Are Boycotts Moving the Needle?

AP Photo/George Walker IV, File

Boycotts have been all the rage on the right over the past few years. Recently, at least two seem to have yielded some fruit when it comes to sending a message to corporations pandering to the far left. These seeming victories have been lauded by conservatives and libertarians alike. But it is worth asking: Are we actually changing anything?

Americans have used boycotts to great effect at various points in the country’s history. Black Americans used them to protest against racial injustice. The United Farm Workers used the tactic to obtain better working conditions for farm workers. These efforts were successful at advancing the agenda of those who engaged in them.

Now, folks on the right have been using boycotts against companies like Bud Light and Target to express opposition to their incessant pandering to left-wing causes. Target has experienced a sharp decline in sales after backlash to its Pride campaign. The issue has become so dire for the company that even one of its executives acknowledged the issue:

Target's CEO is now saying backlash from the retailer's controversial Pride campaign played a role in declining sales.

Target's sales dropped 5.4% for the second quarter. It's the retailer’s first negative quarterly sales report in six years.

On a call with reporters, CEO Brian Cornell attributed the decline in part to inflation as customers cut back on nonessentials but also to “negative guest reaction to our Pride assortment.”

“For the first time we have a CEO that has admitted that engaging in contentious social issues has had a negative impact on the company’s bottom line,” said Gregory T. Angelo, president of the New Tolerance Campaign.

This year’s Pride merchandise featured items such as tuck-friendly swimsuits, spurring intense backlash among conservatives.

As sales began to drop, the company pivoted, pulling items from shelves or placing them in the back of the store. This greatly upset the LGBTQ+ community.

Bud Light also suffered a devastating blow due to outrage over its partnership with transgender influencer Dylan Mulvaney. Anheuser-Busch lost an estimated $390 million in revenue in the second quarter after the backlash. Next on the chopping block might be the Skittles brand, which is using its packaging to market the LGBTQ agenda to its customers.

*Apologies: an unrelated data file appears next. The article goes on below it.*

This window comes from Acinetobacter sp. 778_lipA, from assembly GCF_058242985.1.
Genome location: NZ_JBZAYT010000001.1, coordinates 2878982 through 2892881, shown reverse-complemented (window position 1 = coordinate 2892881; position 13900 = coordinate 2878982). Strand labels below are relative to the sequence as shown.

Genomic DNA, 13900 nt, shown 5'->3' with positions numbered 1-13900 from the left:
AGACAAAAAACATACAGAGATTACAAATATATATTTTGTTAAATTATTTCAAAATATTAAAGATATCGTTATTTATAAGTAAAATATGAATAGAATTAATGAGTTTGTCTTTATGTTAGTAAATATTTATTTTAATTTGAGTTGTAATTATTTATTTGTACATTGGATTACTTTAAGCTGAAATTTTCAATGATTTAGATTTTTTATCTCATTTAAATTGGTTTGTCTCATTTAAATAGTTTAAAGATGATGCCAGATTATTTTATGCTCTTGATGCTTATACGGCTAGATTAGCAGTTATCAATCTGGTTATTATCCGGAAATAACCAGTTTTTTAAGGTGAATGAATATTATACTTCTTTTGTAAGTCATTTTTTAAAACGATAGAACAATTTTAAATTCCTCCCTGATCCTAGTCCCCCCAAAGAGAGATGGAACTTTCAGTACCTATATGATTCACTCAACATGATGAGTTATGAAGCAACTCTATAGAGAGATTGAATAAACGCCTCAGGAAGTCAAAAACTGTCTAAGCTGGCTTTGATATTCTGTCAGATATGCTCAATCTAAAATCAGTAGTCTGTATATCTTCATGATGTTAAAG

We have seen that in these two cases, boycotts have worked when it comes to damaging the bottom line. But what about beyond that? Are these companies going to actually change their behavior, or will they just find other ways to insert leftist politics into their operations?

It would not be surprising to see these companies view these boycotts as momentary setbacks. Both Bud Light and Target will survive the disruptions and continue catering to the woke. The environmental, social, and governance (ESG) movement still has a firm hold on America’s major corporations. By aligning with these causes, they hope to protect their revenue stream. Until this issue is addressed, these people will continue fearing the woke more than the right.

Some states have passed legislation barring the investing of state funds into companies that adhere to ESG practices. Sen. Ted Cruz (R-TX) in June introduced a bill that would prevent “companies that manage investment funds held in federal employee retirement accounts from using those holdings to vote in corporate shareholder meetings to force” ESG on private entities. On the other hand, the Biden administration is actively trying to use the power of the federal government to compel corporate America to embrace the movement.

Other than government solutions, it is difficult to ascertain how folks on the right can persuade these companies to stop pushing progressive politics on their customers. Other than winning hearts and minds, the only other option that could materialize would be companies that cater to those on the right. Several industries have already begun siloing their efforts based on politics. While this scenario would provide alternatives for conservatives and libertarians, it might deepen the existing divisions in this country.

There are no perfect strategies. But it seems the most effective long-term approach is to get the people to see how pernicious the ESG movement is; perhaps then there will be a more widespread backlash against these practices.


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